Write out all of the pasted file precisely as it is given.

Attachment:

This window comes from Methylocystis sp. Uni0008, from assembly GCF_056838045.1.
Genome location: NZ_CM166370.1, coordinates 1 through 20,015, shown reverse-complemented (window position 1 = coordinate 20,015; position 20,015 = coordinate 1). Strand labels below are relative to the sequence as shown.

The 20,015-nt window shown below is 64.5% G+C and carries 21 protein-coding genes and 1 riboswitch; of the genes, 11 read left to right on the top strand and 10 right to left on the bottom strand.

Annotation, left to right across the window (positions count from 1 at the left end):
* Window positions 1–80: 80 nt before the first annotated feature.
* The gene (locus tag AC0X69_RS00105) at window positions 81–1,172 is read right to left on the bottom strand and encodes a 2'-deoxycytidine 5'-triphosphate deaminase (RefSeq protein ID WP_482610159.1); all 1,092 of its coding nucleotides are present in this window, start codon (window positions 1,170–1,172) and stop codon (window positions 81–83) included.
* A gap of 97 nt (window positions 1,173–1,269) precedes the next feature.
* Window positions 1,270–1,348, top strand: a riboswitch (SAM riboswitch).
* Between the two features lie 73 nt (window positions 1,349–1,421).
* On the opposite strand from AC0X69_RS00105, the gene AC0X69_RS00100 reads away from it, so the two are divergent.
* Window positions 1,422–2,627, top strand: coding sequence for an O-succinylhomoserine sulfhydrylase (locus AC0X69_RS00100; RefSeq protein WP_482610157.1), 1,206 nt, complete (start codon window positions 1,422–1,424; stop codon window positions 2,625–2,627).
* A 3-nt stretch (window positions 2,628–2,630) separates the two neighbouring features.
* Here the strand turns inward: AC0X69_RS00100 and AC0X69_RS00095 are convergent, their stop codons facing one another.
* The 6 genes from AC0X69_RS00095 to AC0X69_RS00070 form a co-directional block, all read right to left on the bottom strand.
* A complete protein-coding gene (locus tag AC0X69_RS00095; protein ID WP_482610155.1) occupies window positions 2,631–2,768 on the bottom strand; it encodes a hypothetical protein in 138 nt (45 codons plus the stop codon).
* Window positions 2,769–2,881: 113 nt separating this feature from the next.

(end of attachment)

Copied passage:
This window comes from Methylocystis sp. Uni0008, from assembly GCF_056838045.1.
Genome location: NZ_CM166370.1, coordinates 1 through 20,015, shown reverse-complemented (window position 1 = coordinate 20,015; position 20,015 = coordinate 1). Strand labels below are relative to the sequence as shown.

The 20,015-nt window shown below is 64.5% G+C and carries 21 protein-coding genes and 1 riboswitch; of the genes, 11 read left to right on the top strand and 10 right to left on the bottom strand.

Annotation, left to right across the window (positions count from 1 at the left end):
* Window positions 1–80: 80 nt before the first annotated feature.
* The gene (locus tag AC0X69_RS00105) at window positions 81–1,172 is read right to left on the bottom strand and encodes a 2'-deoxycytidine 5'-triphosphate deaminase (RefSeq protein ID WP_482610159.1); all 1,092 of its coding nucleotides are present in this window, start codon (window positions 1,170–1,172) and stop codon (window positions 81–83) included.
* A gap of 97 nt (window positions 1,173–1,269) precedes the next feature.
* Window positions 1,270–1,348, top strand: a riboswitch (SAM riboswitch).
* Between the two features lie 73 nt (window positions 1,349–1,421).
* On the opposite strand from AC0X69_RS00105, the gene AC0X69_RS00100 reads away from it, so the two are divergent.
* Window positions 1,422–2,627, top strand: coding sequence for an O-succinylhomoserine sulfhydrylase (locus AC0X69_RS00100; RefSeq protein WP_482610157.1), 1,206 nt, complete (start codon window positions 1,422–1,424; stop codon window positions 2,625–2,627).
* A 3-nt stretch (window positions 2,628–2,630) separates the two neighbouring features.
* Here the strand turns inward: AC0X69_RS00100 and AC0X69_RS00095 are convergent, their stop codons facing one another.
* The 6 genes from AC0X69_RS00095 to AC0X69_RS00070 form a co-directional block, all read right to left on the bottom strand.
* A complete protein-coding gene (locus tag AC0X69_RS00095; protein ID WP_482610155.1) occupies window positions 2,631–2,768 on the bottom strand; it encodes a hypothetical protein in 138 nt (45 codons plus the stop codon).
* Window positions 2,769–2,881: 113 nt separating this feature from the next.